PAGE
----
Event Title

Riparian Post-Fire Response: Factors Influencing Vegetation Recovery and Channel Stability

Presenter Information

Camie Dencker

Location

USU Eccles Conference Center

Event Website

http://www.restoringthewest.org/

Abstract

The Bureau of Land Management (BLM) Emergency Stability and Rehabilitation Handbook suggests a rest from grazing following wildfire for two years or until objectives are met for the recovery of vegetation and key processes. It is important to understand and predict riparian response to fire since wildlife, humans, and livestock production all depend on riparian functions for food, habitat, recreation, and water. Long duration grazing restrictions cause economic hardships in rural Nevada communities that depend on public land livestock grazing, yet land managers must consider multiple uses and the 24 functionality of riparian systems. Little research focuses on post-fire riparian response and how recovery varies among stream types or in relation to condition, attributes, and drivers. To quantify stream recovery, we use the protocol Multiple Indicator Monitoring (MIM) of Stream Channels and Streamside Vegetation (Burton et al. 2011). It is becoming a standard method for quantifying riparian objectives. We do so at 24 streams across Nevada BLM lands burned in 2012 fires. We focus on reaches of management concern (e.g., functional at-risk, threatened species habitat, or aspen stands). Five sites are recovering aspen stands and fifteen were rated as functional-at-risk during a proper functioning condition (PFC) assessment performed within ten years prior to the fire. Long term MIM indicators include greenline plant composition (stability rating and wetland indicator value), woody species height class, streambank stability and cover, woody species age class, and greenline-to-greenline width. We evaluate the predictive ability among indicators, and investigate how streams vary in response among stream types, grazing history, position in the watershed, hydrogeomorphic interactions, prior condition and phases of the gully evolution cycle.

Comments

Camie Dencker is a M.S. Student, Natural Resource and Environmental Science, University of Nevada Reno Co-authors: Sherman Swanson, Kent McAdoo

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Oct 28th, 10:30 AM Oct 28th, 11:00 AM

Riparian Post-Fire Response: Factors Influencing Vegetation Recovery and Channel Stability

USU Eccles Conference Center

The Bureau of Land Management (BLM) Emergency Stability and Rehabilitation Handbook suggests a rest from grazing following wildfire for two years or until objectives are met for the recovery of vegetation and key processes. It is important to understand and predict riparian response to fire since wildlife, humans, and livestock production all depend on riparian functions for food, habitat, recreation, and water. Long duration grazing restrictions cause economic hardships in rural Nevada communities that depend on public land livestock grazing, yet land managers must consider multiple uses and the 24 functionality of riparian systems. Little research focuses on post-fire riparian response and how recovery varies among stream types or in relation to condition, attributes, and drivers. To quantify stream recovery, we use the protocol Multiple Indicator Monitoring (MIM) of Stream Channels and Streamside Vegetation (Burton et al. 2011). It is becoming a standard method for quantifying riparian objectives. We do so at 24 streams across Nevada BLM lands burned in 2012 fires. We focus on reaches of management concern (e.g., functional at-risk, threatened species habitat, or aspen stands). Five sites are recovering aspen stands and fifteen were rated as functional-at-risk during a proper functioning condition (PFC) assessment performed within ten years prior to the fire. Long term MIM indicators include greenline plant composition (stability rating and wetland indicator value), woody species height class, streambank stability and cover, woody species age class, and greenline-to-greenline width. We evaluate the predictive ability among indicators, and investigate how streams vary in response among stream types, grazing history, position in the watershed, hydrogeomorphic interactions, prior condition and phases of the gully evolution cycle.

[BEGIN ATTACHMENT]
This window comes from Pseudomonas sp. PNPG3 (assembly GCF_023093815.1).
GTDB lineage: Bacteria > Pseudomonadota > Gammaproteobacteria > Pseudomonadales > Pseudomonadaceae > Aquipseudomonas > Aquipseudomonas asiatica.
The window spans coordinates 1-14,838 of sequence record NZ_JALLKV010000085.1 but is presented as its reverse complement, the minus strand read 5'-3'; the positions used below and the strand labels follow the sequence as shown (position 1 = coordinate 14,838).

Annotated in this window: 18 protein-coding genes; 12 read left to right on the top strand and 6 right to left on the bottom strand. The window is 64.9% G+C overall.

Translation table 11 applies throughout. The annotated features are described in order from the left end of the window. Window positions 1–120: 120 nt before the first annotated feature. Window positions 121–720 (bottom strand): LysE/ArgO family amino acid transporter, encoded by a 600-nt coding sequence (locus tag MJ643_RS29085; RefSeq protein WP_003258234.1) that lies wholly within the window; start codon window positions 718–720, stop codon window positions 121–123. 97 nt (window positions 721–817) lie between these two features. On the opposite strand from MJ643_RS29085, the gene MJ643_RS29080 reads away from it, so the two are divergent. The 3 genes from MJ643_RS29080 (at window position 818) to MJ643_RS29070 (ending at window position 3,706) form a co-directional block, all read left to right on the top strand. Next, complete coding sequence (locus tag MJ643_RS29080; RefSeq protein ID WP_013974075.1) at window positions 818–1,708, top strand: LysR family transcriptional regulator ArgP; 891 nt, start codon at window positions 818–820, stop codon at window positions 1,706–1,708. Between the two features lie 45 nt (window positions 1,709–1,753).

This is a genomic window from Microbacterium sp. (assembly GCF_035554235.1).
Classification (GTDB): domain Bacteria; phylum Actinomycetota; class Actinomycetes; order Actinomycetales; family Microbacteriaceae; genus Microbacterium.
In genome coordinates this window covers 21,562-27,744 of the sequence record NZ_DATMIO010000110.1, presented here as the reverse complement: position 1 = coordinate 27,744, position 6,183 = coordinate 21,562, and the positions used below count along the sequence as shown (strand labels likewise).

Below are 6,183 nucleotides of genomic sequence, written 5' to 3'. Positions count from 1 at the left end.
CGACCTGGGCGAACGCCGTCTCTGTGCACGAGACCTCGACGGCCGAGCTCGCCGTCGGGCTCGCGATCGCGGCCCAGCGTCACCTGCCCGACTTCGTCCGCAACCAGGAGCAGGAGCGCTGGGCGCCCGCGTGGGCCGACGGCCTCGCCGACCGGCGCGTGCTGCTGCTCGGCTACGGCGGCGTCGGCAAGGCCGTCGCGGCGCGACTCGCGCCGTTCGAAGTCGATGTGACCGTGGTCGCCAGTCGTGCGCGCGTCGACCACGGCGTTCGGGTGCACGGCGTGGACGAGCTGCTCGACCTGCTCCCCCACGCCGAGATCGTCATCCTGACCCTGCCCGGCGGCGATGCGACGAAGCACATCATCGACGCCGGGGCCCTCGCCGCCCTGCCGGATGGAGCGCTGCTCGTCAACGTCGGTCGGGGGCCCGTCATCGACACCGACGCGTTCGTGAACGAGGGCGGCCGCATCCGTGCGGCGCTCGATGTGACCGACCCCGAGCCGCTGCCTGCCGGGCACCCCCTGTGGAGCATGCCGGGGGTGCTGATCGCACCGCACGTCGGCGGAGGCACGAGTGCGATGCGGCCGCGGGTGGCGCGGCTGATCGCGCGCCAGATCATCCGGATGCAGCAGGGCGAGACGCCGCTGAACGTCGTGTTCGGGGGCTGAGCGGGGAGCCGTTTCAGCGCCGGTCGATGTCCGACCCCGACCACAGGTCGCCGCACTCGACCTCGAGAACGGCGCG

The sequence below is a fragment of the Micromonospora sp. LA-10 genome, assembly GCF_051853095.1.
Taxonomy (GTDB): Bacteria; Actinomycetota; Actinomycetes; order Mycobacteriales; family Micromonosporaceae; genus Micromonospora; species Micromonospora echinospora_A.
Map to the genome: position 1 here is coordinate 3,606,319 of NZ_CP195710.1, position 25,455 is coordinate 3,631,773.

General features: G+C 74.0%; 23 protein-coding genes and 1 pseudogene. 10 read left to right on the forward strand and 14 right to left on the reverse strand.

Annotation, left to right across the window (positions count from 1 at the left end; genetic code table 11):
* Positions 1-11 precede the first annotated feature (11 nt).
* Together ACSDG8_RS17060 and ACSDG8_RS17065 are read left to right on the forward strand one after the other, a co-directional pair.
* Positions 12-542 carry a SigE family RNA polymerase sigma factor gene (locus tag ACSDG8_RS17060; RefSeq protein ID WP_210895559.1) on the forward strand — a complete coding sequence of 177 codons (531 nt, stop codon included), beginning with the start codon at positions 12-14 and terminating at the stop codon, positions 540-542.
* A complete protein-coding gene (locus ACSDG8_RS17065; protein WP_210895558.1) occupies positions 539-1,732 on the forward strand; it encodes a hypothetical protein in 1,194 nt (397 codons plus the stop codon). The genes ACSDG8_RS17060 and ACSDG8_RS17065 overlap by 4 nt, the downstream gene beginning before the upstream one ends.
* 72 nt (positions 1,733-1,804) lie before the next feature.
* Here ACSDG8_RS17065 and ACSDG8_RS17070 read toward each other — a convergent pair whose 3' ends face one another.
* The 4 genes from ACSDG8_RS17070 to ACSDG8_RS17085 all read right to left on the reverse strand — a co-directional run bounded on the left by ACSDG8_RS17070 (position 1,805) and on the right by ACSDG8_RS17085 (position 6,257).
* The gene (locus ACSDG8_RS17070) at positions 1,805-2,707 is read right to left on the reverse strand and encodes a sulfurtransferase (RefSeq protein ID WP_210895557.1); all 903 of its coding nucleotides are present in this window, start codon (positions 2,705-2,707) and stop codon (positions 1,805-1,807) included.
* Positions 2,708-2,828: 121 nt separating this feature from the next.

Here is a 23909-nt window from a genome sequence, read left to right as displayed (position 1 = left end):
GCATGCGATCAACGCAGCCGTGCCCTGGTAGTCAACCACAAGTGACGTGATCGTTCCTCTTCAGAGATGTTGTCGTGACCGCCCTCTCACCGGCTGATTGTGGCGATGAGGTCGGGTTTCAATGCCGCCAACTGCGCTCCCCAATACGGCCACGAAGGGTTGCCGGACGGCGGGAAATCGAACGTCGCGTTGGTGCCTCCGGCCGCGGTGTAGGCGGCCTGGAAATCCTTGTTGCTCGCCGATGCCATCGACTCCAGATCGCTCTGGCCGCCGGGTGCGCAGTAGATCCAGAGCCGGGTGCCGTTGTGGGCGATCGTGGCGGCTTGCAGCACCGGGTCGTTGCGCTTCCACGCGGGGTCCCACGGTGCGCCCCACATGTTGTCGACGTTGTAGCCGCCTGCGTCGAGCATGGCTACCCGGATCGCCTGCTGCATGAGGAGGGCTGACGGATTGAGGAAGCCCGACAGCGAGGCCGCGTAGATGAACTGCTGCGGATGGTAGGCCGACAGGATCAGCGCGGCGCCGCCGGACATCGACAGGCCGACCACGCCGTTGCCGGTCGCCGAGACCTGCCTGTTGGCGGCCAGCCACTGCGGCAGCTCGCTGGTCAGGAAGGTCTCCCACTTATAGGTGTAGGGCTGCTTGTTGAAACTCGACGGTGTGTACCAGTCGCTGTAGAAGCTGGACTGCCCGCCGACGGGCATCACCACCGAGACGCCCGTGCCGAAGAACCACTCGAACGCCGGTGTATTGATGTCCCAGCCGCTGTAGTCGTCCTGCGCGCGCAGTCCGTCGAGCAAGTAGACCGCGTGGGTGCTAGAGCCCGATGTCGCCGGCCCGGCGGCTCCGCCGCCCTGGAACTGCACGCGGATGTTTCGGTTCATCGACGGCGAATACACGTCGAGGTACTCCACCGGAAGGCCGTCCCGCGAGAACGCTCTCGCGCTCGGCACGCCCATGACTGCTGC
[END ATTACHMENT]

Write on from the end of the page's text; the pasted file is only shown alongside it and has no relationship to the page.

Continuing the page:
http://digitalcommons.usu.edu/rtw/2015/Posters/17